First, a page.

This pattern of light has become a crucial part of my lighting toolkit. Personally, I find the most important part of an environmental portrait is my subject’s face. I placed the light a few feet at camera right from the couple, hiding it behind the bush while aiming it at a 45-degree angle at their faces on a 7-foot light stand. I always aim the middle of my flash at my subjects’ eyes, as this is the brightest part of the light. I like the light to feather off by the time it reaches the torso and hips.

When we bring the ambient exposure down to darken the scene, we’re able to introduce our own light and take control of the scene. This subtlety is all I needed to add light with dimension to my subjects and draw the viewer’s eye straight to their faces. 

Camera: Nikon D750
Lens: Nikon 35mm f/1.8G FX
Focal length: 35mm
Exposure: f/2.5 at 1/640 sec.
ISO: 100 
Lighting: Godox V860II, MagGrid, MagSphere 

Background of Blue

We aren’t always afforded the luxury of a beautiful venue, and I’m constantly tasked with the objective of finding beauty in unobvious locations. We were elbow to elbow with a room full of brides, grooms and family all present for courthouse weddings at our local city hall. I had to get through the metal detector at the entrance, and they wouldn’t allow my light stand to come with me. Thankfully, I find that when I’m restricted in access to gear, I become very resourceful at making the most of what I have to work with.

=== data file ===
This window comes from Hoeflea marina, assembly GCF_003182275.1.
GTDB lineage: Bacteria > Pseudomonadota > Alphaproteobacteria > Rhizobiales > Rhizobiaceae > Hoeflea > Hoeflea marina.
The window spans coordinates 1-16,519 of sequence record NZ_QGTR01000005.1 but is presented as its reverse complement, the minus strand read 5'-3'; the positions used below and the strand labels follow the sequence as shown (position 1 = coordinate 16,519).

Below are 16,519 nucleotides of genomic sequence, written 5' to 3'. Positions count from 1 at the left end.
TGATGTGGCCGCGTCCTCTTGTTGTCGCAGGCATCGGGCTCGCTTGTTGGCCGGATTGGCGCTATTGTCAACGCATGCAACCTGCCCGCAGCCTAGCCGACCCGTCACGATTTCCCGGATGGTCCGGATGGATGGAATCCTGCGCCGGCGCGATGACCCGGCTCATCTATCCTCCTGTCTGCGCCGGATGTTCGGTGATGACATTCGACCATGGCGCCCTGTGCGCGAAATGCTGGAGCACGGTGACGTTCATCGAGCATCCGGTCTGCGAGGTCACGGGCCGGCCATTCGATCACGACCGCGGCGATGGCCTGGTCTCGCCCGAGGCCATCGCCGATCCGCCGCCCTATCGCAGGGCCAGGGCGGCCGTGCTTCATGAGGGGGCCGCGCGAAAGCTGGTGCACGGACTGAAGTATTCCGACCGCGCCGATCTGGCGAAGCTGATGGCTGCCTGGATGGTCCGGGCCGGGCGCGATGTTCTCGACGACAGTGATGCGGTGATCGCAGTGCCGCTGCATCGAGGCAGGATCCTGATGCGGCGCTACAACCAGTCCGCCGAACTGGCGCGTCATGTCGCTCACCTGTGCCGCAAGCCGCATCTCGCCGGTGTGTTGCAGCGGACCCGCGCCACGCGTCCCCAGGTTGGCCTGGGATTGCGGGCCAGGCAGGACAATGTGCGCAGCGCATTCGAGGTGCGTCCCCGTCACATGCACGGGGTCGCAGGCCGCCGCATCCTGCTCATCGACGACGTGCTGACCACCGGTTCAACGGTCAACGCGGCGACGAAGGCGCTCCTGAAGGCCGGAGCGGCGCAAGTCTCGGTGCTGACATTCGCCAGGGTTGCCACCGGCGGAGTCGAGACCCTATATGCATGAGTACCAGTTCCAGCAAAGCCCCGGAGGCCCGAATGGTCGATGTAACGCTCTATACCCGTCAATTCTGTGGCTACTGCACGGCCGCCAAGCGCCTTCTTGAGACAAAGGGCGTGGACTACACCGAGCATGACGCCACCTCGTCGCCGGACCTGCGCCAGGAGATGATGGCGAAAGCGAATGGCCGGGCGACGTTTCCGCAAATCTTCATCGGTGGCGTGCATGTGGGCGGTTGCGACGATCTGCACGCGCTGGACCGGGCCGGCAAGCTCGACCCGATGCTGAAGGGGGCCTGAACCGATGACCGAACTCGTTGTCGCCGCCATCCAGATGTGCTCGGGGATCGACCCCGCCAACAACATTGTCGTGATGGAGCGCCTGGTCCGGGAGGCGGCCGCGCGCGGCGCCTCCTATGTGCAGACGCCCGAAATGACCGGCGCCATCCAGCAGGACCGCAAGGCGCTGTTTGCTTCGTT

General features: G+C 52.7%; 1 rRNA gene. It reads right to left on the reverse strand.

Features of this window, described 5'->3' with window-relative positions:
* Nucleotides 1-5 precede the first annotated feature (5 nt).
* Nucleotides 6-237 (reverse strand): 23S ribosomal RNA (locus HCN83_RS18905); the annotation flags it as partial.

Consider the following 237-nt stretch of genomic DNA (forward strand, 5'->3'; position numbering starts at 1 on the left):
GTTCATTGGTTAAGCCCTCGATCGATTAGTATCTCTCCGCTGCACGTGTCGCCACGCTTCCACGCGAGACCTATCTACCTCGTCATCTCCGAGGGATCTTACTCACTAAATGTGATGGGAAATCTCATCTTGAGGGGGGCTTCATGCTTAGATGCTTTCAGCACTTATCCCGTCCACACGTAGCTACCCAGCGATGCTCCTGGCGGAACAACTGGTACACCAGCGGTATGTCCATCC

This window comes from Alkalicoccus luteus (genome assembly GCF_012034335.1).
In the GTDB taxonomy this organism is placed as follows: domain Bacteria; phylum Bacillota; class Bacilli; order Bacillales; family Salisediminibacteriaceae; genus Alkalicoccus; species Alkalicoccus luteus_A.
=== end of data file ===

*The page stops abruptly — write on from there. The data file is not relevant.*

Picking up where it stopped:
There was a lot of down time waiting for the couple’s number to be called, and I wasn’t going to spend it twiddling my thumbs and waiting for moments to present themselves. I enjoy the challenge of a crowded space because it encourages me to find creative ways to make my subjects the most important part of an image, regardless of what is going on around them. 

Eager to help, the tallest family member of the couple held my speedlight up high and at camera right of the couple just slightly. I stacked two MagGrids on the speedlight along with a MagSphere. The spread of light was reduced down to 20 degrees and, paired with the sphere, it makes for quick and gradual shadow transition. A tight spotlight effect was the only way I’d manage to light the couple and no one else around them. Underexposing the scene heavily to bring the full color out of the blue sky, I pushed the exposure of the family to nearly indiscernible darkness. 

Two things affect light efficiency: the distance light has to travel and the power of the light source. Since the flash was only a few feet from the couple’s heads, I could still manage to light them effectively at roughly 1/4 power—even with a collection of modifiers over the head of the flash, eating up light efficiency, and with High Speed Sync enabled. Carrying only a small amount of gear that I could support on my HoldFast MoneyMaker harness or hold in my hands, I was able to make a memorable wedding portrait in a rather forgettable environment. 

Camera: Nikon D750
Lens: Nikon 35mm f/1.8G FX
Focal length: 35mm
Exposure: f/3.2 at 1/4000 sec.
ISO: 100 
Lighting: Godox V860II, two MagGrids, MagSphere (1/4 power)

Justin Haugen is a wedding and portrait photographer from Tucson, Arizona, who specializes in creative lighting portraits on the go. He’s a MagMod and HoldFast Ambassador, and he is completely obsessed with learning and teaching lighting.